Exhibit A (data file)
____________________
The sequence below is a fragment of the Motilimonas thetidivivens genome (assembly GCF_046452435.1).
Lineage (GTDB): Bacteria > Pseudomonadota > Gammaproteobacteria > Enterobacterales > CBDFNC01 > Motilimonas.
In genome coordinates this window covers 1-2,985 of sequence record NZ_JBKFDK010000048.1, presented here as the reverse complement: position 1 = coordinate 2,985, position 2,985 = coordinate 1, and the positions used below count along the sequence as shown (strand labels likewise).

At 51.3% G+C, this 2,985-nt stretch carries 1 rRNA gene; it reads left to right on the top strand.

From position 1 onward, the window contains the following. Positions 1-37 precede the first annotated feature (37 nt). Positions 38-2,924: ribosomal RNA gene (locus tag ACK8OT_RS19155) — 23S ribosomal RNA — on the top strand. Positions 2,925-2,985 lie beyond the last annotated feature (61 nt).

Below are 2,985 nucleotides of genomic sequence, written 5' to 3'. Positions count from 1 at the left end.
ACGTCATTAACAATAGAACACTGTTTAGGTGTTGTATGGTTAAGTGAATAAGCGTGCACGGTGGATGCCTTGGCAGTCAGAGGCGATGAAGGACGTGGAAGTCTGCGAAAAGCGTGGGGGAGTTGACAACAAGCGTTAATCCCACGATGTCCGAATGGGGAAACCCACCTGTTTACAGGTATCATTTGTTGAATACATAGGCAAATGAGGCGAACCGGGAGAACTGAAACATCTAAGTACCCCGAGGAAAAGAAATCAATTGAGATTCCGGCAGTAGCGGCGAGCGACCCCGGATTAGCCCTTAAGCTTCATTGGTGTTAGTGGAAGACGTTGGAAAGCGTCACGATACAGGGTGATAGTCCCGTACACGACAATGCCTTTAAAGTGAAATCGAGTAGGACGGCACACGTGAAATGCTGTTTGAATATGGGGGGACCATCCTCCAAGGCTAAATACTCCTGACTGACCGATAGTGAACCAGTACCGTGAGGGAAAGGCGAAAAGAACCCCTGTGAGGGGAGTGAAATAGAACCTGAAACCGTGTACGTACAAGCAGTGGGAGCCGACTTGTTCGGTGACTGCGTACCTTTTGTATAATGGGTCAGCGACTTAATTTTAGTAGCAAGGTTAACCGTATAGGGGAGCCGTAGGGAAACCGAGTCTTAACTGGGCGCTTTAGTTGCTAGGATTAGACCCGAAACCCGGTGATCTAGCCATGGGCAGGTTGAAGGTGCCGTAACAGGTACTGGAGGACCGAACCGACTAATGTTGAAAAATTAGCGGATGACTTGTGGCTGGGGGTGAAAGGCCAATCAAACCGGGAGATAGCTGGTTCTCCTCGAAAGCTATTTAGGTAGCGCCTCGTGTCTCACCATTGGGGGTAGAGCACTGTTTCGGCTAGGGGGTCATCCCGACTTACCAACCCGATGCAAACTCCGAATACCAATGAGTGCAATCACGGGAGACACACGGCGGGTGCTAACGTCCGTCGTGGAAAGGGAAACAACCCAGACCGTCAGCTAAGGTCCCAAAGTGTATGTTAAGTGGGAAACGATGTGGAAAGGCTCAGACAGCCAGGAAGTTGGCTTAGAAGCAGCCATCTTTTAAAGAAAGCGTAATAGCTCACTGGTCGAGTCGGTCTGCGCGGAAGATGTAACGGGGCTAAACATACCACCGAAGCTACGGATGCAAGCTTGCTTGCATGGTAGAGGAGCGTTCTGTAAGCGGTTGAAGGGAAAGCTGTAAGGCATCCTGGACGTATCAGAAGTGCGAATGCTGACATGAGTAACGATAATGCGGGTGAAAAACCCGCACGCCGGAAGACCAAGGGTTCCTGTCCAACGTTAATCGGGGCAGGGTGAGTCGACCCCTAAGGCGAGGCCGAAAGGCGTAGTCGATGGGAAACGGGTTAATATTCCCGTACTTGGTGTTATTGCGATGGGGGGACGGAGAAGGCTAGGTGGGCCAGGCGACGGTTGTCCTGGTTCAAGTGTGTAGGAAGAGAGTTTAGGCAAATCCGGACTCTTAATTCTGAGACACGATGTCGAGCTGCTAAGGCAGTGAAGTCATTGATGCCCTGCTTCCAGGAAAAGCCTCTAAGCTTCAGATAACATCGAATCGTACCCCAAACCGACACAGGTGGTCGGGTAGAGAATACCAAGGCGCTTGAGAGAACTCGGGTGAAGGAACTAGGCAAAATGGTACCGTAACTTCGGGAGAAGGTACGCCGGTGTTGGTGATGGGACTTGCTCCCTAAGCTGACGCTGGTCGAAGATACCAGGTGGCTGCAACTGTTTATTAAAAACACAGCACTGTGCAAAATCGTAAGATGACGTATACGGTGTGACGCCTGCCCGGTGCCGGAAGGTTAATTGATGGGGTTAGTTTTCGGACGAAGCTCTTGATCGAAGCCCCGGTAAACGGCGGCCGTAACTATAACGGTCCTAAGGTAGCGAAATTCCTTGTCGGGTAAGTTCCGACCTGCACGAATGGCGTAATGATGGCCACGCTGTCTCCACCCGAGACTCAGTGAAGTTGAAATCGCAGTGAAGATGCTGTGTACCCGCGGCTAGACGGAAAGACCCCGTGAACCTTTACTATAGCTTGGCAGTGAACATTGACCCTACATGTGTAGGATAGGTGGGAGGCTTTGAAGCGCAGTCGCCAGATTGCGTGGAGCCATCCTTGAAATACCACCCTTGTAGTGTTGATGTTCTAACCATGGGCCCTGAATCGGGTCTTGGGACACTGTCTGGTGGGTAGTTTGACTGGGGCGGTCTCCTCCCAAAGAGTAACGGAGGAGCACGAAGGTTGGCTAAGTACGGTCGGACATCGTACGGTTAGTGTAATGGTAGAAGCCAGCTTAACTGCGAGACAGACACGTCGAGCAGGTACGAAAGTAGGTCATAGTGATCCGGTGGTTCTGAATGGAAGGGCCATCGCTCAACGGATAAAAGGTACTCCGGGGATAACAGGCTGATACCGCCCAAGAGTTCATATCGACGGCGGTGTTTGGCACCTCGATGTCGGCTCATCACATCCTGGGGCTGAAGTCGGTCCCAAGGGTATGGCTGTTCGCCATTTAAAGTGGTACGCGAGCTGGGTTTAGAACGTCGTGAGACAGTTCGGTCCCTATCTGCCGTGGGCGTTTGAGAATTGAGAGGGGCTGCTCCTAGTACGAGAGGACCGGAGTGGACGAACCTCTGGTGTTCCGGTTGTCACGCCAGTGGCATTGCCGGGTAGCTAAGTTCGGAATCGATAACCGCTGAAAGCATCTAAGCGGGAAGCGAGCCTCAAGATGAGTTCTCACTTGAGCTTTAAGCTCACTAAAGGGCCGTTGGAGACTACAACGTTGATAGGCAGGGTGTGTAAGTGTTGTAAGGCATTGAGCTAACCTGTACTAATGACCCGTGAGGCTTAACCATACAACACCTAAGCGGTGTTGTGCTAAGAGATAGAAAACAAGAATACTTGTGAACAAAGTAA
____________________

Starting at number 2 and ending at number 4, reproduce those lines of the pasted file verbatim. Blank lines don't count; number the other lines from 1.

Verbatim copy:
Lineage (GTDB): Bacteria > Pseudomonadota > Gammaproteobacteria > Enterobacterales > CBDFNC01 > Motilimonas.
In genome coordinates this window covers 1-2,985 of sequence record NZ_JBKFDK010000048.1, presented here as the reverse complement: position 1 = coordinate 2,985, position 2,985 = coordinate 1, and the positions used below count along the sequence as shown (strand labels likewise).

At 51.3% G+C, this 2,985-nt stretch carries 1 rRNA gene; it reads left to right on the top strand.